ABS Issuances, by the Numbers
Seven securitizations totaling $4.3 billion closed in Q1 2018, up 34% versus a year ago and representing the second-highest issuance in any quarter (after Q4 2017). Q1 issuances comprised $2.1 billion in student loan ABS, more than double Q1 2017 and the highest ever quarterly issuance of student deals. Total ABS issuance is expected to climb to $18 billion in 2018, up 30% from 2017.
Performance and Practices
Delinquencies increased in Q1 2018 across the consumer credit space, and reports of an influx of defaults on marketplace loans have prompted online lenders, including Lending Club and Prosper, to tighten their underwriting guidelines. The bright spot has been the student loan sector. The sector, led by SoFi which issued its largest ever student deal in Q1 at $1 billion, has been performing well, driven by refinance loans made to borrowers with strong credit profiles.
But allegations of misconduct that have plagued some in the student loan servicing industry of late appear to be creeping into the marketplace lending space. Lending Club was recently accused by the FTC of deceptively charging consumers “hidden fees” on loans, despite making promises to the contrary. In addition, reports of bond issuers engaging in “ratings shopping” is reminiscent of accounts of pre-financial crisis practices at certain subprime mortgage issuers and may be understating projected default and loss rates on deals.
Regulatory uncertainty remains following the 2nd Circuit’s decision in Midland v. Madden, and while the “Madden Fix” bill was passed in the House, it will face tough challenges in the Senate. Marketplace lending may not be able to reach its full potential, restricting the availability of affordable online credit products, if the ambiguity left by Madden as to validity of interest rates and ultimately the enforceability of loans backing deals is not resolved. However, those opposed to the bill are concerned that it may encourage predatory lending practices by allowing lenders to bypass state interest limits. The Treasury’s proposals for fintech regulation may also impact the industry, and the OCC is expected to make a decision in July on whether to grant a national bank charter.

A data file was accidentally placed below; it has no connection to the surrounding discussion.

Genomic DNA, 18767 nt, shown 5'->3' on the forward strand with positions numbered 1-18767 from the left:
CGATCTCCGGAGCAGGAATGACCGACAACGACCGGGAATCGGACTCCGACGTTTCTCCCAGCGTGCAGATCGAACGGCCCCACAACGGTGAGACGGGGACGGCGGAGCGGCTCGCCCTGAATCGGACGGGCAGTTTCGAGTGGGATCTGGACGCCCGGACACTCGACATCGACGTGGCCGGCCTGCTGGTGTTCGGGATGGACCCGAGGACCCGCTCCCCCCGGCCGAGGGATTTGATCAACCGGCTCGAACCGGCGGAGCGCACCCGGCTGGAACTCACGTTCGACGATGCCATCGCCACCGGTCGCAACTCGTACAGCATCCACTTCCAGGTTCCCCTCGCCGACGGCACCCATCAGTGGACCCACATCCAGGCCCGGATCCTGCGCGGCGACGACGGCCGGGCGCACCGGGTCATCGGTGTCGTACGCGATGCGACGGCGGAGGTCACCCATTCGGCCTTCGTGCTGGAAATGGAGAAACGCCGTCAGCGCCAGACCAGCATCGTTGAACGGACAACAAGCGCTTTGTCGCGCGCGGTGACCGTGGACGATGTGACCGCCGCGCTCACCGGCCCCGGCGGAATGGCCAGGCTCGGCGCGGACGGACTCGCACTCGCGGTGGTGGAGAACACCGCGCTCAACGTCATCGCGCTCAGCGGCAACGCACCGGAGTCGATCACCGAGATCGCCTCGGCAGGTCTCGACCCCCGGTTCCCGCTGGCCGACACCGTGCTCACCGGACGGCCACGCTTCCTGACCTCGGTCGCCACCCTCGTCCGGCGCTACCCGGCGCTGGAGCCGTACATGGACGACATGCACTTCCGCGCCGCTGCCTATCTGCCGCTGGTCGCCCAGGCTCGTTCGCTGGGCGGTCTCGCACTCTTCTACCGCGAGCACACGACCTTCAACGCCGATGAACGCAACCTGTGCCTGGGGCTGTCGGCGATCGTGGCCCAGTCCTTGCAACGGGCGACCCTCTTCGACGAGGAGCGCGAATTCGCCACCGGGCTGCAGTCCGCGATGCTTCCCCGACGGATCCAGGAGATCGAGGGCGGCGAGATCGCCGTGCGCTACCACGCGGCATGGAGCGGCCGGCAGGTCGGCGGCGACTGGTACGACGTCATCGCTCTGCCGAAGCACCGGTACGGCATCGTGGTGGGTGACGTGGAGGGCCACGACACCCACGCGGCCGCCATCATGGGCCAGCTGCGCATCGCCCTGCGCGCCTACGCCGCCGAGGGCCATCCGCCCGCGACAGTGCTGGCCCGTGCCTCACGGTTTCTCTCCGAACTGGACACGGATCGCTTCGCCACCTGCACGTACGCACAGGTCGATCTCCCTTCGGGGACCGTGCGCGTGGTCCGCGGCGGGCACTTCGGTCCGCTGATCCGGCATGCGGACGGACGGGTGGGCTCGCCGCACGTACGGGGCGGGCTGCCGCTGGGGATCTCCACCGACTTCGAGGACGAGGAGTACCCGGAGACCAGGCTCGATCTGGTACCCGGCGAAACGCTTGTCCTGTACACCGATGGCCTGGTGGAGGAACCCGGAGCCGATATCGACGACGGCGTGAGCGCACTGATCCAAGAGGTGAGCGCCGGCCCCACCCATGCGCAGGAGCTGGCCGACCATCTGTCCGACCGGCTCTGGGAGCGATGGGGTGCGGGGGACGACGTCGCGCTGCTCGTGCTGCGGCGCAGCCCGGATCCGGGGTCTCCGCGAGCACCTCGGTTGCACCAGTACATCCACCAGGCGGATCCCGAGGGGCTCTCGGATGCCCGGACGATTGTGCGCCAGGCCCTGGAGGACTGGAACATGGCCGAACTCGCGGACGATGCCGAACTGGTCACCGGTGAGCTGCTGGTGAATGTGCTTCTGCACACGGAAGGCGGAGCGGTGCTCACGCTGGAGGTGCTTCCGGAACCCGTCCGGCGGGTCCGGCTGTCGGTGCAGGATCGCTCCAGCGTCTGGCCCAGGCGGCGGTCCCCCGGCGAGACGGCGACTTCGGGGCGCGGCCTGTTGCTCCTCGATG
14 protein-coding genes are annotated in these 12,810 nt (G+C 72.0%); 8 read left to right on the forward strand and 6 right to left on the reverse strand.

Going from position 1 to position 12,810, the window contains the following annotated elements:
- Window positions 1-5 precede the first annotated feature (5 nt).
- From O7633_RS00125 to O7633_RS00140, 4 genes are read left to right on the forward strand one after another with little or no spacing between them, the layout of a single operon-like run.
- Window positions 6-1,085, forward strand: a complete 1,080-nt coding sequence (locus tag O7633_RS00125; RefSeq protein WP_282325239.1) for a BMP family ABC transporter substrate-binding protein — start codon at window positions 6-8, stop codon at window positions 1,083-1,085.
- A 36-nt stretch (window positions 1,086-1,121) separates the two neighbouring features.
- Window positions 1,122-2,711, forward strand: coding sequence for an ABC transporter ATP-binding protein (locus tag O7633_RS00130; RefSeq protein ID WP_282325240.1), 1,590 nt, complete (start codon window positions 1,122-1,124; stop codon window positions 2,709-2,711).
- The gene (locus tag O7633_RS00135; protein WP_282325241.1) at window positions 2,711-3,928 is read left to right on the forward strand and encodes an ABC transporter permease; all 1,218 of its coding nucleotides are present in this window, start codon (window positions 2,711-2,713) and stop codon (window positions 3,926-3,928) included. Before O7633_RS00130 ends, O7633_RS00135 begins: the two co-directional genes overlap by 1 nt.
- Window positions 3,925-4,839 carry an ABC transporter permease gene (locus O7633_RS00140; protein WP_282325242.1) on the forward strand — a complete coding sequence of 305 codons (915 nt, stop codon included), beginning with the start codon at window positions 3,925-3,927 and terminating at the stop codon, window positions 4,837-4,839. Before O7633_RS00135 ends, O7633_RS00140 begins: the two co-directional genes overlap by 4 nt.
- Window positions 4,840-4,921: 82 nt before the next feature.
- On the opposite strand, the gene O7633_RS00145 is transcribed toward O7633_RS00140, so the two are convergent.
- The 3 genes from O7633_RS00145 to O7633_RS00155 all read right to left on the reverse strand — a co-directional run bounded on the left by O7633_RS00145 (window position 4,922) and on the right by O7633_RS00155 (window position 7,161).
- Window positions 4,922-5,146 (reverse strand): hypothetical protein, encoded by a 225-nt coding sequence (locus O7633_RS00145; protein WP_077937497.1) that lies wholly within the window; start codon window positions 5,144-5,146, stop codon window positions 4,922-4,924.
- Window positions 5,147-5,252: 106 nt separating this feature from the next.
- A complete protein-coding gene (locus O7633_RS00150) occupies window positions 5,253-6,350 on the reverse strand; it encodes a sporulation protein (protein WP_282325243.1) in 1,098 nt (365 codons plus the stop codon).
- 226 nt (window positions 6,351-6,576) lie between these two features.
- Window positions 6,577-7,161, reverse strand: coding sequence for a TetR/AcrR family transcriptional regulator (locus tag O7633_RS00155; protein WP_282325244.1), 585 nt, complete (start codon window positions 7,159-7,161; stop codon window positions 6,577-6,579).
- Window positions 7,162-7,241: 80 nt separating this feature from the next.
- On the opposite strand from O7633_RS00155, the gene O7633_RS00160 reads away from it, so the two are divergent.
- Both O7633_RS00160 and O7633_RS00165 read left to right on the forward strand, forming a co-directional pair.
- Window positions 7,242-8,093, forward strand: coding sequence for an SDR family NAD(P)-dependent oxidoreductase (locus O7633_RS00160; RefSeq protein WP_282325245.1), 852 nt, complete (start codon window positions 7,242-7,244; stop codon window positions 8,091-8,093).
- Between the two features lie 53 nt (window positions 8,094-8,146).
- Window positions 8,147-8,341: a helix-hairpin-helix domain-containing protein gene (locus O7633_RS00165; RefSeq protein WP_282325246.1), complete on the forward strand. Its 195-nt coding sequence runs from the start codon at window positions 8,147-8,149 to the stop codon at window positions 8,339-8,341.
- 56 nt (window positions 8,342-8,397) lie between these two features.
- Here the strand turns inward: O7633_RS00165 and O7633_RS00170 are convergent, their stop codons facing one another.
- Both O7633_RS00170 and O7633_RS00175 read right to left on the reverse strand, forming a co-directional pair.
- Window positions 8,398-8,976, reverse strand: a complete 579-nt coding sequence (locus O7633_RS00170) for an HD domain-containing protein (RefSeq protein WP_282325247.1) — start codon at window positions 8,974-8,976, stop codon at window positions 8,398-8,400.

Despite the uncertainties, high issuance volumes indicate strong investor demand for marketplace lending securitizations, with interest in the student loan sector in particular continuing to grow. Rising interest rates could result in higher financing costs and could potentially affect securitization performance, if costs are passed on to borrowers. As we have seen with auto loans, credit enhancements, in the form of excess spread and high subordination levels, are creating a buffer against losses, but as noted above, it seems that in some cases investors’ expectations are not being appropriately managed. If defaults rise further, higher-than-expected losses cannot be ruled out. These dynamics will play out against the backdrop of continued regulatory uncertainty.